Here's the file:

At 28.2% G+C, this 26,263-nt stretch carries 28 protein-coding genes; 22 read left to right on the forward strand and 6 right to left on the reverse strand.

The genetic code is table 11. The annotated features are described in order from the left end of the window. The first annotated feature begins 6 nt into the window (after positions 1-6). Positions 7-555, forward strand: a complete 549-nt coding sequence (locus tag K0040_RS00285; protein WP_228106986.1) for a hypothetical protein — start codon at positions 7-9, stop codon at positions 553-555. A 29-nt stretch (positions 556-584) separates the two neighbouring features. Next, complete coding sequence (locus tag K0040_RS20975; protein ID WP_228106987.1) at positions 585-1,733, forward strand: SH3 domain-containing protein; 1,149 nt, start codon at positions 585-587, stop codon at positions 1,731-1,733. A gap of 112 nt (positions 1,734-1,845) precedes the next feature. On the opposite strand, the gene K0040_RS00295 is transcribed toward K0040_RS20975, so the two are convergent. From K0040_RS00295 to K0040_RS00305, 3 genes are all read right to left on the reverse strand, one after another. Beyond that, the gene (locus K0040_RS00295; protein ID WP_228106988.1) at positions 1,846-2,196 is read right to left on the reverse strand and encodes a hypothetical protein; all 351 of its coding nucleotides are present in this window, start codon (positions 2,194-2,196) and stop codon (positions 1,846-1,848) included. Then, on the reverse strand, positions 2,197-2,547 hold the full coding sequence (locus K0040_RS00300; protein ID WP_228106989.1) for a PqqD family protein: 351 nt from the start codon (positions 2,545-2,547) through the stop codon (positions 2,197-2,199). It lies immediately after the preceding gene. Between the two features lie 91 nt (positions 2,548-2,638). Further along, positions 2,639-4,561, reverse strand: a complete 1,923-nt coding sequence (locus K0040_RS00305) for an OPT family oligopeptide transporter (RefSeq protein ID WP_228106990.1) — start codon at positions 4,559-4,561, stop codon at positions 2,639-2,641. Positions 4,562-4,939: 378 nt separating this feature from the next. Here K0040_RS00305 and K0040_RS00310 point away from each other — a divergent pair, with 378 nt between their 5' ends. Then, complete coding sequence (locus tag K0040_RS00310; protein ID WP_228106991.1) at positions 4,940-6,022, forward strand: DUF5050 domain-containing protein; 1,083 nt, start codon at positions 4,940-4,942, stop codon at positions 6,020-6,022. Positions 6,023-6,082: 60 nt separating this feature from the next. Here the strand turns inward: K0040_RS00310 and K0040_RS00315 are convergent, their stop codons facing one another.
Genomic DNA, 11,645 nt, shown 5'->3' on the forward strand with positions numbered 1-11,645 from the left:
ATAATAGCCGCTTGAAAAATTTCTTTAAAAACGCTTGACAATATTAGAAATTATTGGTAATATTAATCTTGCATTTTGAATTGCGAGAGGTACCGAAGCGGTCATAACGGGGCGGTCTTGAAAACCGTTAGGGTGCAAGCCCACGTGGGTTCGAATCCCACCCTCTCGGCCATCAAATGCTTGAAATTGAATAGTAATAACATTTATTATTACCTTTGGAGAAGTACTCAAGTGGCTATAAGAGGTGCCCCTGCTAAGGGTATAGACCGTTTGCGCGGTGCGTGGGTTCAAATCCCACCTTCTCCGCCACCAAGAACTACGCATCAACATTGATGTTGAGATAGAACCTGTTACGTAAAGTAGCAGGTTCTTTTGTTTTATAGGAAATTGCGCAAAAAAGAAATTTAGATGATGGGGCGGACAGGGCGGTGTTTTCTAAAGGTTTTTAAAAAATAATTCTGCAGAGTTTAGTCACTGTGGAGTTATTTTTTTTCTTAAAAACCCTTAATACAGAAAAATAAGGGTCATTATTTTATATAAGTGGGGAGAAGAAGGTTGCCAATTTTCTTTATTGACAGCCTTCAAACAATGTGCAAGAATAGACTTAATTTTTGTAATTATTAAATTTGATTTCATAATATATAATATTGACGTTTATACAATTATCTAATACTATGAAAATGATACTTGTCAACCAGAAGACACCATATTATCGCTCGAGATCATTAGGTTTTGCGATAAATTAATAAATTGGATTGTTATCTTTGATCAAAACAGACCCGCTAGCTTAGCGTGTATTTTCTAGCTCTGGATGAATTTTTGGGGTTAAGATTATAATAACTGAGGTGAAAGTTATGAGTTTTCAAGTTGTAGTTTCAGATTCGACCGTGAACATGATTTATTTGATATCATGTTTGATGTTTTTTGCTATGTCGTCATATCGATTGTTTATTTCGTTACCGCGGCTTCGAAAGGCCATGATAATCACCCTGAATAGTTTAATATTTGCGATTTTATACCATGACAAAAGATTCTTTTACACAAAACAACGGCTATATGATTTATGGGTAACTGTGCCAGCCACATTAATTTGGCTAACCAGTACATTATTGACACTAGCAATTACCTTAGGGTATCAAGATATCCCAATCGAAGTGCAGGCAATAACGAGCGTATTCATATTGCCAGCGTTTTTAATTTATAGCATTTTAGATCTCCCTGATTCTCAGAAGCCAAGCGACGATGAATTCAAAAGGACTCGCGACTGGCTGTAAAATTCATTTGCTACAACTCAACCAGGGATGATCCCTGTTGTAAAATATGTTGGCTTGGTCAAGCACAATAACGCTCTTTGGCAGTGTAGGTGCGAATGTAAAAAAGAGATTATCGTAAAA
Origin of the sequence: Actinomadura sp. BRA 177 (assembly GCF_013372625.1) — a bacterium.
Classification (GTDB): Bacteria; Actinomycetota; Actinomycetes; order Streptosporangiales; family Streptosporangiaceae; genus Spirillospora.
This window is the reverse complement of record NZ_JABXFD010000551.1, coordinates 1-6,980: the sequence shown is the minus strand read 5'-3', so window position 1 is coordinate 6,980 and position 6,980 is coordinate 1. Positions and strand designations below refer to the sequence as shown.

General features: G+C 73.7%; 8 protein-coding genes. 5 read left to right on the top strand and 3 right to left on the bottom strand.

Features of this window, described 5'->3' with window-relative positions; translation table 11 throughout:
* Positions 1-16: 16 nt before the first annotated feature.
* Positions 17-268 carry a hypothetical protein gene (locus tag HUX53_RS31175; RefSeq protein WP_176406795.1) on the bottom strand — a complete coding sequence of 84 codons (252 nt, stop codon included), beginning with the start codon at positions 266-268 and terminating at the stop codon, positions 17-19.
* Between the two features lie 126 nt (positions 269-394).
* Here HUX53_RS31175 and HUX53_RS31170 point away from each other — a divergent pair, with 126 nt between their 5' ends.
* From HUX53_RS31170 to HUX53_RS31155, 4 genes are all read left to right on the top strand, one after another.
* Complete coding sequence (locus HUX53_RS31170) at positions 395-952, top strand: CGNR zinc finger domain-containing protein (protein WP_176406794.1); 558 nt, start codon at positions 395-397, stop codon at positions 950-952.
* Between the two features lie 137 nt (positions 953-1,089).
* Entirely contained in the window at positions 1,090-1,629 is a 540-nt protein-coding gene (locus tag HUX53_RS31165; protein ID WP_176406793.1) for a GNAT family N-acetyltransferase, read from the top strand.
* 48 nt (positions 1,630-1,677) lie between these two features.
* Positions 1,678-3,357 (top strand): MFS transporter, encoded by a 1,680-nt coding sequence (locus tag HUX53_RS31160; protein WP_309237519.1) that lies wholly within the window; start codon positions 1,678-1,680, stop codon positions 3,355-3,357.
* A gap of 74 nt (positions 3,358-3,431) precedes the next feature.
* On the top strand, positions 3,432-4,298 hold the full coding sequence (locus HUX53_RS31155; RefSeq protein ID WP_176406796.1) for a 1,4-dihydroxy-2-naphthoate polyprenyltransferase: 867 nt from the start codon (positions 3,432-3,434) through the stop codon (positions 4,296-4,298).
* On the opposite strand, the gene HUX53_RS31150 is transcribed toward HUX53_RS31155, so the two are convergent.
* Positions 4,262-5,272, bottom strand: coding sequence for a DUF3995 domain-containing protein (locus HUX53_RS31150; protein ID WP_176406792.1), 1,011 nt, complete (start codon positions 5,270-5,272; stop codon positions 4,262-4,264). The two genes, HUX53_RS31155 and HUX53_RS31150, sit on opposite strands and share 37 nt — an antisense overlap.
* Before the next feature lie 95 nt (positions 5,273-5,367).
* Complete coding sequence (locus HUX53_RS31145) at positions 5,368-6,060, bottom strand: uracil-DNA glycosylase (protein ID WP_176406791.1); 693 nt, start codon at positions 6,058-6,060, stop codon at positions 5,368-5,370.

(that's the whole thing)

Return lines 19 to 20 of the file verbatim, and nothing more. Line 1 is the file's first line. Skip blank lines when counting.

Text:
* Positions 1,678-3,357 (top strand): MFS transporter, encoded by a 1,680-nt coding sequence (locus tag HUX53_RS31160; protein WP_309237519.1) that lies wholly within the window; start codon positions 1,678-1,680, stop codon positions 3,355-3,357.
* A gap of 74 nt (positions 3,358-3,431) precedes the next feature.